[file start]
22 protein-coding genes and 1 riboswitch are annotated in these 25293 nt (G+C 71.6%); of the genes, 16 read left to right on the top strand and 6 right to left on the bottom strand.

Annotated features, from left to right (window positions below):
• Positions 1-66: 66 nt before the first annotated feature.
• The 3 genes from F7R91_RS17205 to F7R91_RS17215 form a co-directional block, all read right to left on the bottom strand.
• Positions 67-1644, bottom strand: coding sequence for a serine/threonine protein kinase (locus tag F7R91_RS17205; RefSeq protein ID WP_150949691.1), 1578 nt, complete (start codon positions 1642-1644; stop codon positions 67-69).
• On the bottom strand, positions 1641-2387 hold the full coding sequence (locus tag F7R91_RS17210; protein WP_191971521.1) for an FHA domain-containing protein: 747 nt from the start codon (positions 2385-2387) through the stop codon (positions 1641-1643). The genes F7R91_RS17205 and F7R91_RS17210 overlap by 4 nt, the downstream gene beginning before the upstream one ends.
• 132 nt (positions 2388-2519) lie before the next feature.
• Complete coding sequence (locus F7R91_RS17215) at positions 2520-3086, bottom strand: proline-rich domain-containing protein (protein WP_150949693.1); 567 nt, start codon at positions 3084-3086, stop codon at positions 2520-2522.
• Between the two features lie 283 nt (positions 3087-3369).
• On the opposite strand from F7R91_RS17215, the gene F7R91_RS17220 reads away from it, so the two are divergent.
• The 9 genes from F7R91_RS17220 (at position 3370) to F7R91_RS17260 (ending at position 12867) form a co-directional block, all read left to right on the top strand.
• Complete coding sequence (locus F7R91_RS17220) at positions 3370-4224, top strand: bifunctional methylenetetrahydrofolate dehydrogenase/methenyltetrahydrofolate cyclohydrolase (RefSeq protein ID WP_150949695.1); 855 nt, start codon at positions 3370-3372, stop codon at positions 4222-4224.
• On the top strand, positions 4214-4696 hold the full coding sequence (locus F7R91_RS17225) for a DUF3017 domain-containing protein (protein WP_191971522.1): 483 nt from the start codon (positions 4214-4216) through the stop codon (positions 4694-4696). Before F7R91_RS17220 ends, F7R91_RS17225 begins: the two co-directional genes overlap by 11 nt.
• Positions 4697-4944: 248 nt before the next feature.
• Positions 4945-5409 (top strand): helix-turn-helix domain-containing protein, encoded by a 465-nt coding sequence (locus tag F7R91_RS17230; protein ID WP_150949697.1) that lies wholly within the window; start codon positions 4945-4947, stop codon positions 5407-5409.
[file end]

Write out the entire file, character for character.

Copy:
22 protein-coding genes and 1 riboswitch are annotated in these 25293 nt (G+C 71.6%); of the genes, 16 read left to right on the top strand and 6 right to left on the bottom strand.

Annotated features, from left to right (window positions below):
• Positions 1-66: 66 nt before the first annotated feature.
• The 3 genes from F7R91_RS17205 to F7R91_RS17215 form a co-directional block, all read right to left on the bottom strand.
• Positions 67-1644, bottom strand: coding sequence for a serine/threonine protein kinase (locus tag F7R91_RS17205; RefSeq protein ID WP_150949691.1), 1578 nt, complete (start codon positions 1642-1644; stop codon positions 67-69).
• On the bottom strand, positions 1641-2387 hold the full coding sequence (locus tag F7R91_RS17210; protein WP_191971521.1) for an FHA domain-containing protein: 747 nt from the start codon (positions 2385-2387) through the stop codon (positions 1641-1643). The genes F7R91_RS17205 and F7R91_RS17210 overlap by 4 nt, the downstream gene beginning before the upstream one ends.
• 132 nt (positions 2388-2519) lie before the next feature.
• Complete coding sequence (locus F7R91_RS17215) at positions 2520-3086, bottom strand: proline-rich domain-containing protein (protein WP_150949693.1); 567 nt, start codon at positions 3084-3086, stop codon at positions 2520-2522.
• Between the two features lie 283 nt (positions 3087-3369).
• On the opposite strand from F7R91_RS17215, the gene F7R91_RS17220 reads away from it, so the two are divergent.
• The 9 genes from F7R91_RS17220 (at position 3370) to F7R91_RS17260 (ending at position 12867) form a co-directional block, all read left to right on the top strand.
• Complete coding sequence (locus F7R91_RS17220) at positions 3370-4224, top strand: bifunctional methylenetetrahydrofolate dehydrogenase/methenyltetrahydrofolate cyclohydrolase (RefSeq protein ID WP_150949695.1); 855 nt, start codon at positions 3370-3372, stop codon at positions 4222-4224.
• On the top strand, positions 4214-4696 hold the full coding sequence (locus F7R91_RS17225) for a DUF3017 domain-containing protein (protein WP_191971522.1): 483 nt from the start codon (positions 4214-4216) through the stop codon (positions 4694-4696). Before F7R91_RS17220 ends, F7R91_RS17225 begins: the two co-directional genes overlap by 11 nt.
• Positions 4697-4944: 248 nt before the next feature.
• Positions 4945-5409 (top strand): helix-turn-helix domain-containing protein, encoded by a 465-nt coding sequence (locus tag F7R91_RS17230; protein ID WP_150949697.1) that lies wholly within the window; start codon positions 4945-4947, stop codon positions 5407-5409.